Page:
Home / Charity Reviews /

Archived: Far East Broadcasting Co (Australia): mini-charity review

Care:  At least some of the information about this charity is no longer current.  Use the ‘Search charity names’ box to see if there is a later review.  If the latest review has a message like this, you are welcome to make your case for an updated review via email to ted@businessbythebook.com.au.

Mini-charity review of Far East Broadcasting Co (Australia) (FEBC) as an organisation that is a member of Missions Interlink, and seeks donations online. (Including the answers to the questions that the Australian charity regulator, the ACNC, suggests that you ask.)

(To see the situation last year, read this review.)

FEBC is also of interest because it shares a director, ‘The Trust Lady’, Vanessa Hall, with the CMA Standards C0uncil, Christian Management Australia’smajor new initiative, accrediting Christian organisations against a set of standards of good governance, financial oversight, and fundraising ethics.’

Are they responsive to feedback?

  • When sent a draft of this review, on 24 March 2017, they responded quickly. However, they did not want to either suggest corrections or submit comments for publication.

Is FEBC registered?

  • As a charity, yes.
    • There’s another company with ‘FEBC’ in its name, FEBC Custodian Limited. Note 17 in the Financial Report (see below) says that this company ‘was established solely to act as trustee for the FEBC Overseas Aid Fund(The Fund).
    • FEBC has produced financial statements that include The Fund, but not FEBC Custodian Limited.
      • Despite reporting as a group, FEBC still hasn’t taken advantage of the ACNC’s group reporting concessions.
  • Other registrations:
    • As a public company, a company limited by guarantee.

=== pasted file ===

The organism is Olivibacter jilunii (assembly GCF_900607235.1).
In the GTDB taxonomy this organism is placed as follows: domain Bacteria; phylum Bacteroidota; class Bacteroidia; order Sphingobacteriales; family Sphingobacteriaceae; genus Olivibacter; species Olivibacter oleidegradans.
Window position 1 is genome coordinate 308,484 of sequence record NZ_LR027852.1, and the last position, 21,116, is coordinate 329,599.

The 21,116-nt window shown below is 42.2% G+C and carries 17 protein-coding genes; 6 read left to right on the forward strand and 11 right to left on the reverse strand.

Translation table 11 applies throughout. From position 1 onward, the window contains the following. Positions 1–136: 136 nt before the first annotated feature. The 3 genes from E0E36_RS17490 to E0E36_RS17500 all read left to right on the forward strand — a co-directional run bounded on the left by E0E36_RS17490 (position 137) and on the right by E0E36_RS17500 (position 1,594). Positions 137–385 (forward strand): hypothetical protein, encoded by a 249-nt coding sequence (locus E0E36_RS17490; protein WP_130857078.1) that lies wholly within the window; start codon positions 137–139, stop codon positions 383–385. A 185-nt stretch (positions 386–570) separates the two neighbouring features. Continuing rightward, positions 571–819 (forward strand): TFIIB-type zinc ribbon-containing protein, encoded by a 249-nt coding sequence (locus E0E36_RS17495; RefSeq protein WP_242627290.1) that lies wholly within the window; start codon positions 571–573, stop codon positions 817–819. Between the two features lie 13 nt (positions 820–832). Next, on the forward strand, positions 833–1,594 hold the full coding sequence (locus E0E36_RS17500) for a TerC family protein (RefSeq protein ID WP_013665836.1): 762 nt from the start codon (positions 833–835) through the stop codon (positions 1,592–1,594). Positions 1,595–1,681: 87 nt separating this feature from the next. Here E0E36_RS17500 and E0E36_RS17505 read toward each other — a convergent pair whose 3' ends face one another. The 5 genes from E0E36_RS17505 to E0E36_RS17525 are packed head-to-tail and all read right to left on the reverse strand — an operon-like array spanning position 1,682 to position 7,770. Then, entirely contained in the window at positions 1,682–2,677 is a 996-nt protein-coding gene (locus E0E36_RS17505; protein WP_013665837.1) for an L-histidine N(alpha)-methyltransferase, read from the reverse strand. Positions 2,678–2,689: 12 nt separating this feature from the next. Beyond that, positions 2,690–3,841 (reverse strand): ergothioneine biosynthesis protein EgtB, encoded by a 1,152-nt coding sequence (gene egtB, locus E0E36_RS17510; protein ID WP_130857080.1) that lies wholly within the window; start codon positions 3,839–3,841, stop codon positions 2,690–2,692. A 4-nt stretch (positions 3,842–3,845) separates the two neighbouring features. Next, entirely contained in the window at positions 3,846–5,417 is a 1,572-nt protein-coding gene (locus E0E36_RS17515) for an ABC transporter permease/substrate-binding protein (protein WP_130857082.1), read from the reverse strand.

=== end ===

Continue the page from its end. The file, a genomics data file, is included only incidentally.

• It is permitted to omit ‘Ltd/Limited’ from its name.
  • FEBC is a fundraising vehicle that operates, the ACNC Register says, in all eight states. It also has an internet invitation to donate. Seven states have a fundraising licensing regime. It is exempt in NSW, and has a licence in four of the others. In South Australia, it has a licence in the name of The Fund. It has no licence in the eighth, Western Australia, but doesn’t appear to fit one of the exemptions.

What do they do?

  • ‘About Us’ on the website is not about FEBC, but the international FEBC organisation generally. For what they did in Australia in 2016, see the first part of the ‘Description of charity’s activities and outcomes’ in the AIS 2016:
    • In the last financial year, FEBC Australia had (sic) worked hard to effectively communicate needs, relay stories, share prayer points and write up project submissions to raise financial support for overseas projects… (The remainder of their description is about the worldwide FEBC ministry rather than Australian activities.)
  • From pages 9 and 17 of the Annual Report, it appears that the countries listed under ‘Operates in (Countries)’ on the ACNC Register, are the countries to which FEBC sends your donation (after expenses), not where it ‘operates’ as conventionally defined.
  • The Fund: From the AIS 2016:
    • Funds were raised through FEBC Overseas Fund to support the projects in Cambodia and Mongolia, to empower the poor and marginalised to address issues related to health, food, security, income generation, employment, basic education, gender issues, social justice and civil society. Emergency Communication for disaster relief and support. Child protection Indonesia

Do they share the Gospel?

  • No.
    • But they raise money for others that do.

What impact are they having?

  • Some anecdotal reports in the Annual Report, but nothing systematic either there or on the website.

What do they spend outside the costs directly incurred in delivering the above impact, that is, on administration?

  • The cost of raising and sending the money is 27% of group expenses (up from 23% last year).
  • The Fund: They had no expenses outside the money sent overseas.

Can you get a tax deduction?

  • No.
    • This is contradicted by the ‘Projects’ page: two projects there are prefaced ‘Tax-deductible project’.